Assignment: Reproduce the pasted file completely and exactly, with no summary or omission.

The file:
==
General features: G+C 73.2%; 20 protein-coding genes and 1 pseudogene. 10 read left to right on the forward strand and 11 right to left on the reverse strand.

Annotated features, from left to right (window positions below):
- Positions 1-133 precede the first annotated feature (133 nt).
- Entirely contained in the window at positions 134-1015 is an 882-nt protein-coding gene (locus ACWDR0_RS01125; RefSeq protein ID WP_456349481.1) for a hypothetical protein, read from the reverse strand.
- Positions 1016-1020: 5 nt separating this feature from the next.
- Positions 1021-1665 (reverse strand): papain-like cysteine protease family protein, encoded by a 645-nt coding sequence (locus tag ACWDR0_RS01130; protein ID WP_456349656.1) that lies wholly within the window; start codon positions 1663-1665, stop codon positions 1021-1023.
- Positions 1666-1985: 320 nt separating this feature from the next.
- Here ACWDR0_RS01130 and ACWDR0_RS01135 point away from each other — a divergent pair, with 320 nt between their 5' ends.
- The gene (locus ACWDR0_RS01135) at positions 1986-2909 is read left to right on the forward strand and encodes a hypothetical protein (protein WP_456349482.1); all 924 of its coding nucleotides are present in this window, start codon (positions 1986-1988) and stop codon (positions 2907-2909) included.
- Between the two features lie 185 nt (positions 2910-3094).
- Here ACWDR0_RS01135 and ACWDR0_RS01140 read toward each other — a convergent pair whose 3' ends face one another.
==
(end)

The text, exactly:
General features: G+C 73.2%; 20 protein-coding genes and 1 pseudogene. 10 read left to right on the forward strand and 11 right to left on the reverse strand.

Annotated features, from left to right (window positions below):
- Positions 1-133 precede the first annotated feature (133 nt).
- Entirely contained in the window at positions 134-1015 is an 882-nt protein-coding gene (locus ACWDR0_RS01125; RefSeq protein ID WP_456349481.1) for a hypothetical protein, read from the reverse strand.
- Positions 1016-1020: 5 nt separating this feature from the next.
- Positions 1021-1665 (reverse strand): papain-like cysteine protease family protein, encoded by a 645-nt coding sequence (locus tag ACWDR0_RS01130; protein ID WP_456349656.1) that lies wholly within the window; start codon positions 1663-1665, stop codon positions 1021-1023.
- Positions 1666-1985: 320 nt separating this feature from the next.
- Here ACWDR0_RS01130 and ACWDR0_RS01135 point away from each other — a divergent pair, with 320 nt between their 5' ends.
- The gene (locus ACWDR0_RS01135) at positions 1986-2909 is read left to right on the forward strand and encodes a hypothetical protein (protein WP_456349482.1); all 924 of its coding nucleotides are present in this window, start codon (positions 1986-1988) and stop codon (positions 2907-2909) included.
- Between the two features lie 185 nt (positions 2910-3094).
- Here ACWDR0_RS01135 and ACWDR0_RS01140 read toward each other — a convergent pair whose 3' ends face one another.